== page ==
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Malaria is a mosquito-borne disease caused by a parasite. Malaria symptoms include fever and flu-like illness, including shaking chills, headache, muscle aches, and tiredness. Nausea, vomiting, and diarrhea may also occur. Malaria may cause anemia and jaundice (yellow coloring of the skin and eyes) as a result of loss of red blood cells. Infection with one type of malaria, Plasmodium falciparum, if not promptly treated, may cause kidney failure, seizures, mental confusion, coma, and death.

Annually 350 to 500 million cases of malaria occur world-wide, and also over 1 million people die, many of them young kids.

The Anopheles Malaria Mosquito. Where malaria disease can be found depends mainly on climatic factors like temperature, humidity, and rainfall. The main locations where malaria disease can be found are; Africa, Madagascar, India and South America. Malaria is transmitted in tropical and subtropical areas, where host mosquito, of the genus Anopheles, has the capacity to survive and multiply. There are approximately 430 Anopheles mosquito species, only 30 to 40 of which transmit the malaria parasite.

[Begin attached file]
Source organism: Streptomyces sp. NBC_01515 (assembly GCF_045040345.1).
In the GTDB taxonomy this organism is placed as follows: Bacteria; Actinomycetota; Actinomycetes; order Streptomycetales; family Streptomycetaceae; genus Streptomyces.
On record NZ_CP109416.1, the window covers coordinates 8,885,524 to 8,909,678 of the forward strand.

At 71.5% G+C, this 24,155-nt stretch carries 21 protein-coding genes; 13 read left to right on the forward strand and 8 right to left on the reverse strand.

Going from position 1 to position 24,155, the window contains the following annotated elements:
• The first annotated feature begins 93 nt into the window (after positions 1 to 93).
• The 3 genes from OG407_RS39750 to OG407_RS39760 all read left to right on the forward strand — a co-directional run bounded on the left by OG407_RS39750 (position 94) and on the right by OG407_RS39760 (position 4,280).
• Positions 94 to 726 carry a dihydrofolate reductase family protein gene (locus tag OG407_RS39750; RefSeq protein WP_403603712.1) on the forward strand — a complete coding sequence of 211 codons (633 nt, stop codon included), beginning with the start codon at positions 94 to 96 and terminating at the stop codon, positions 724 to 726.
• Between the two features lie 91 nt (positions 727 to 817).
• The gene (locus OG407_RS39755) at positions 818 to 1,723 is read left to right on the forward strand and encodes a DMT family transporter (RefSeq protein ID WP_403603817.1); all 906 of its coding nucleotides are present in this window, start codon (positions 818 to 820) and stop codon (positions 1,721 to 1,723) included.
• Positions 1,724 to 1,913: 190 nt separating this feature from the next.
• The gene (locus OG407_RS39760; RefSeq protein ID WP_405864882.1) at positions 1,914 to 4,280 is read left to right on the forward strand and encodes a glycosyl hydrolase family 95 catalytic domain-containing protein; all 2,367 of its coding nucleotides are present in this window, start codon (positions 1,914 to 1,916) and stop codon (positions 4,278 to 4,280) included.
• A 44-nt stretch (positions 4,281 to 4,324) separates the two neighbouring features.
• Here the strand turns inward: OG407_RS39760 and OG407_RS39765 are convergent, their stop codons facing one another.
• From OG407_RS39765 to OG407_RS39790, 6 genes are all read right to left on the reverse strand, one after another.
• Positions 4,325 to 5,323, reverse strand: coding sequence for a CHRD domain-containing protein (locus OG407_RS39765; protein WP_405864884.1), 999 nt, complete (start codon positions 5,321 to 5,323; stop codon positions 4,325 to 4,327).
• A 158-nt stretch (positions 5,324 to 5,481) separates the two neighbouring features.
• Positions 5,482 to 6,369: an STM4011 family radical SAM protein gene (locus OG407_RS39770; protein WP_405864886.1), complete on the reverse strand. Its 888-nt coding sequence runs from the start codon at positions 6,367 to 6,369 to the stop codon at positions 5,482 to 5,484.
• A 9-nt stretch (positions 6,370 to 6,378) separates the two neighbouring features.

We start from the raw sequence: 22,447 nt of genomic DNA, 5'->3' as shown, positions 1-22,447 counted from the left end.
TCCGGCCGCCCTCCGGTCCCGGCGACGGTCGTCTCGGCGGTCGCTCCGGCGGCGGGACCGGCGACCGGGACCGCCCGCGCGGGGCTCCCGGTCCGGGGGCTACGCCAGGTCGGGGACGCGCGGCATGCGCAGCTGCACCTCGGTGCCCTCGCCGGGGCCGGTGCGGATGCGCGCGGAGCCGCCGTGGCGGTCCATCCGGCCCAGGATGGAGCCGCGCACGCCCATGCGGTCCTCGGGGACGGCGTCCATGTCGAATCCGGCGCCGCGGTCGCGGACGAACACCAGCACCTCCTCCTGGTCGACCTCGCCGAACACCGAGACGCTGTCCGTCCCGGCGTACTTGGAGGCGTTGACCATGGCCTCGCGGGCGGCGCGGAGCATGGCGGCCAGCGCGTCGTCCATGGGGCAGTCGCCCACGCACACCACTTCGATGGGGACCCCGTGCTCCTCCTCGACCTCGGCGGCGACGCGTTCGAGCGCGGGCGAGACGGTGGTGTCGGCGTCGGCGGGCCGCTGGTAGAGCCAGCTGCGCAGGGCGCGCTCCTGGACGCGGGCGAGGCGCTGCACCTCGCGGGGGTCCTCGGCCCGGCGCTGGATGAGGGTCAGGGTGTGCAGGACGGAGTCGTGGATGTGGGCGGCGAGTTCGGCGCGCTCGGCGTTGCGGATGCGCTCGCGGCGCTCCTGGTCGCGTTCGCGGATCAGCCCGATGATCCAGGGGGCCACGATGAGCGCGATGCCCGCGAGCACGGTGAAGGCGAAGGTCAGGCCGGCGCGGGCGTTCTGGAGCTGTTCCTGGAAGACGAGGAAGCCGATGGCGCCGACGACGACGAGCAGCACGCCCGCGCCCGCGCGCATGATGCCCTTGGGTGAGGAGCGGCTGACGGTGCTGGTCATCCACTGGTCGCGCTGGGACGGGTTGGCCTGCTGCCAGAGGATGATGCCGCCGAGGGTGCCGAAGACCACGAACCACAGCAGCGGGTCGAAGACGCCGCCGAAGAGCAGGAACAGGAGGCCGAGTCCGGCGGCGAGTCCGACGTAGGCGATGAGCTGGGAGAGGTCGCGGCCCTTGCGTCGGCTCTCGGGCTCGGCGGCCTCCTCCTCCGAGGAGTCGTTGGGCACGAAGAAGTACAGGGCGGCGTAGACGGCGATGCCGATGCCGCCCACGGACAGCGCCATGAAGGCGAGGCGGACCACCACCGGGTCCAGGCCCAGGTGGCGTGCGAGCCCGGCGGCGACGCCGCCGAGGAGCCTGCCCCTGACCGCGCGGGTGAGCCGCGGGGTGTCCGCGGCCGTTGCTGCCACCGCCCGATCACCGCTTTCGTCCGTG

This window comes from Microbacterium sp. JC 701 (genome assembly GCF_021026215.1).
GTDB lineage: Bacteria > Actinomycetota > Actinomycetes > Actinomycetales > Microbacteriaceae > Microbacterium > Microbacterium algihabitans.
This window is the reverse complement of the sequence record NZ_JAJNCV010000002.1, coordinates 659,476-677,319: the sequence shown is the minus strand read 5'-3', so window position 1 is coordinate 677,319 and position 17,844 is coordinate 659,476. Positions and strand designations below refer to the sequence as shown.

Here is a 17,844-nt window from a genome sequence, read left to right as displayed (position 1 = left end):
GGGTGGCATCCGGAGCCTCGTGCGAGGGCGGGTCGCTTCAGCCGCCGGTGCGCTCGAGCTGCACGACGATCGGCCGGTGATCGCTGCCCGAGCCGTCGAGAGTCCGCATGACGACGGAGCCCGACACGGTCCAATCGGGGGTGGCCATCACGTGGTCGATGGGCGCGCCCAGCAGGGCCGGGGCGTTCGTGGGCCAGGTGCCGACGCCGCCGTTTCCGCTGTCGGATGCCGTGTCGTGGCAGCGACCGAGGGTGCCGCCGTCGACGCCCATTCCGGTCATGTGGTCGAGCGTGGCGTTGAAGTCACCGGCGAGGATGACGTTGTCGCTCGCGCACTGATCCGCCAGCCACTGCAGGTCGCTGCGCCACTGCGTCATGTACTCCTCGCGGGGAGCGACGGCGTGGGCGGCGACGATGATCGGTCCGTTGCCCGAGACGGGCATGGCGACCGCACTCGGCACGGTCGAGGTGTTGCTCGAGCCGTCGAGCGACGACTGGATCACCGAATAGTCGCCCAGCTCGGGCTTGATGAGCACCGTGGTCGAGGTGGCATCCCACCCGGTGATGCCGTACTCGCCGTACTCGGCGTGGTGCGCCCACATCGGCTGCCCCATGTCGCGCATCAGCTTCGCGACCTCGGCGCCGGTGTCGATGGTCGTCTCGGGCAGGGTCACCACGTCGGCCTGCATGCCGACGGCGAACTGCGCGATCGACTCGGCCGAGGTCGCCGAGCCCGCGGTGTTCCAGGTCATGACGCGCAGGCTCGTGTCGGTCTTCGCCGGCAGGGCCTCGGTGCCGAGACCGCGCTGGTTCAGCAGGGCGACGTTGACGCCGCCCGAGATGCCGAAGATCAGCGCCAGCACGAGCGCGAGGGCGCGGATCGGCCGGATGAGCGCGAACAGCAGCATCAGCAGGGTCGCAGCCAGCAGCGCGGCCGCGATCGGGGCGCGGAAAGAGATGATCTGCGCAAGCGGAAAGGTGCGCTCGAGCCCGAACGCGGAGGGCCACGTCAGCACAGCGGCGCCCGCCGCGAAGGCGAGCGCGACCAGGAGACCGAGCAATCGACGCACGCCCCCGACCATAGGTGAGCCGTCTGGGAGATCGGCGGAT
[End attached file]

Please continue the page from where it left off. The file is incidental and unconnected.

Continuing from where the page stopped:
Only in places that the malaria parasites can complete its growth cycle inside the mosquitoes can humans be infected. You can find four types of malaria parasite that can infect humans these are; Plasmodium falciparum, P. vivax, P. ovale, and P. malariae. Time necessary for development of the parasite in the mosquito (the extrinsic incubation period) ranges from 10 to 21 days, depending on the parasite species and also the temperature.

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Spider poison a scientific breakthrough to combat malaria – Scientists from the University of Maryland have tested a drug from spider poison, a scientific breakthrough that could end the international combat against malaria.

Scientists have even reached the spider’s poison that may kill malaria-carrying mosquitoes, when fungi enter in to connection with insect blood, in a scientific step that could fight other mosquito-borne diseases, such hlomqc dengue fever and zika.

Scientists think that using the same technology some day can fight various other mosquito-borne diseases, including zika and dengue fever.

By making use of fungus combined with traditional insecticides, scientists believe they are able to prevent mosquitoes from developing resistance. The identical technology can be used once to combat other mosquito-borne diseases, including zika and dengue fever.